It’s your hope that the first will you create is the will that remains in effect until you pass on. While this could happen, there may come a point when you realize that you need to revoke your will and alter your estate plan.
Here are some situations that may call for you to revoke a will:
- Birth or adoption of a child
While it sounds easy enough to revoke a will, there are some key steps you need to take:
- Destroy the old will: The last thing you want to do is keep your will, as doing so can cause confusion and legal battles upon your death. If you’re replacing an old will with a new one, make sure you destroy the original.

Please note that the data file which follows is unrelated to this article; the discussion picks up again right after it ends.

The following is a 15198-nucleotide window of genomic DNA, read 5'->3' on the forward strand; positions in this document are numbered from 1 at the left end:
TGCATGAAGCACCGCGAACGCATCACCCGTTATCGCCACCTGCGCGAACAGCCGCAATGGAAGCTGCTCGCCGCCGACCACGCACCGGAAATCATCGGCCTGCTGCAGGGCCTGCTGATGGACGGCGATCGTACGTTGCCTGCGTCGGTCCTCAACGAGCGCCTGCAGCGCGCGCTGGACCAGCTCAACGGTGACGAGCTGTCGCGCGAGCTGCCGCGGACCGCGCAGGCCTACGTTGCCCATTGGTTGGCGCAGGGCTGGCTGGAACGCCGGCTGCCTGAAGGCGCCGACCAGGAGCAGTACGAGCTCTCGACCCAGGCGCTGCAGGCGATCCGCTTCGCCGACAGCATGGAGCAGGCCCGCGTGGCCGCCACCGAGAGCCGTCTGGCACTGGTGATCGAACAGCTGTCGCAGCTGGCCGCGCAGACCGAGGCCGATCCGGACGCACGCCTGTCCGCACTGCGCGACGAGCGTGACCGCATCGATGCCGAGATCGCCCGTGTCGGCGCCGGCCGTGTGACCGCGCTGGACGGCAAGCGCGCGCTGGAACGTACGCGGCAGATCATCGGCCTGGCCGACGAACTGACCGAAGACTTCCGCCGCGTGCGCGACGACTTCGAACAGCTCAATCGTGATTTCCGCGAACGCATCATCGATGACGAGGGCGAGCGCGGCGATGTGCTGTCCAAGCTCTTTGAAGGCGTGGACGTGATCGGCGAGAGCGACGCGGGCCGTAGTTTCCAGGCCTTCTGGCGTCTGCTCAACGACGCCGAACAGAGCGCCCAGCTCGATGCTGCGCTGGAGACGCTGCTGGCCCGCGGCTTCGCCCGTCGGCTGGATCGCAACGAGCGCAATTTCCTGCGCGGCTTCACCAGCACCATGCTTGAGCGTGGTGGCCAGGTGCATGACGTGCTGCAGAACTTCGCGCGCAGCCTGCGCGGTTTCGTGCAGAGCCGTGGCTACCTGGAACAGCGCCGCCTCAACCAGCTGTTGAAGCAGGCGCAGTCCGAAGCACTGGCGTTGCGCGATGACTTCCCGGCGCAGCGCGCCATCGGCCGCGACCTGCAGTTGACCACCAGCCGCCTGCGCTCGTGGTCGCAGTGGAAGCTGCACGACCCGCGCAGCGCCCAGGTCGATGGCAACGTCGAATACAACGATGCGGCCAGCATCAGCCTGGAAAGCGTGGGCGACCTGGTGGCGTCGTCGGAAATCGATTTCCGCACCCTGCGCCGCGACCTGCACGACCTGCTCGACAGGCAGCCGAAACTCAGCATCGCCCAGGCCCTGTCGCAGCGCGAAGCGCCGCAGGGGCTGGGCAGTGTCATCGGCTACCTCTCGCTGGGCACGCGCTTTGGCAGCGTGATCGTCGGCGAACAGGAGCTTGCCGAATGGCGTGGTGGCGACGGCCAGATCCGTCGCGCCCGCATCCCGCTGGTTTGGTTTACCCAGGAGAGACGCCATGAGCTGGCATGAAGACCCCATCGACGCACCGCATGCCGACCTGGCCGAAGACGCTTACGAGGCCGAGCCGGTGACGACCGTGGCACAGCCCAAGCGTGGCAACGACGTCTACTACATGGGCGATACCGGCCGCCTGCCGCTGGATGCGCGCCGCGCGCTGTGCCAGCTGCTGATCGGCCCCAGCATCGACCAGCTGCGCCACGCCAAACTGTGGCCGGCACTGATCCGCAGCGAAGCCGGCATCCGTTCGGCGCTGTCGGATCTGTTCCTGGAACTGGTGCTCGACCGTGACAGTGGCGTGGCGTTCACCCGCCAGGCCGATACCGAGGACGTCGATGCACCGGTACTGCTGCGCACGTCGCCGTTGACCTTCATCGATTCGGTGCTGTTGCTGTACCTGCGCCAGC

- Create a new will: Generally speaking, creating a new will is enough to replace an old will. However, there are things you must do to make it valid, such as signing, dating and stating the following: “I hereby revoke any and all old Wills that I have previously made.” If you’re creating a new will, it doesn’t hurt to destroy the old one.
- Make changes: You can revoke a will by making changes to one that you already have in place. The amended will acts as a new will since you’ve changed key aspects.
You may never have to revoke a will. However, if you do, it’s critical to take all the right steps. Neglecting to do so will only cause confusion in the future, and that’s not what your loved ones need after you’ve passed on.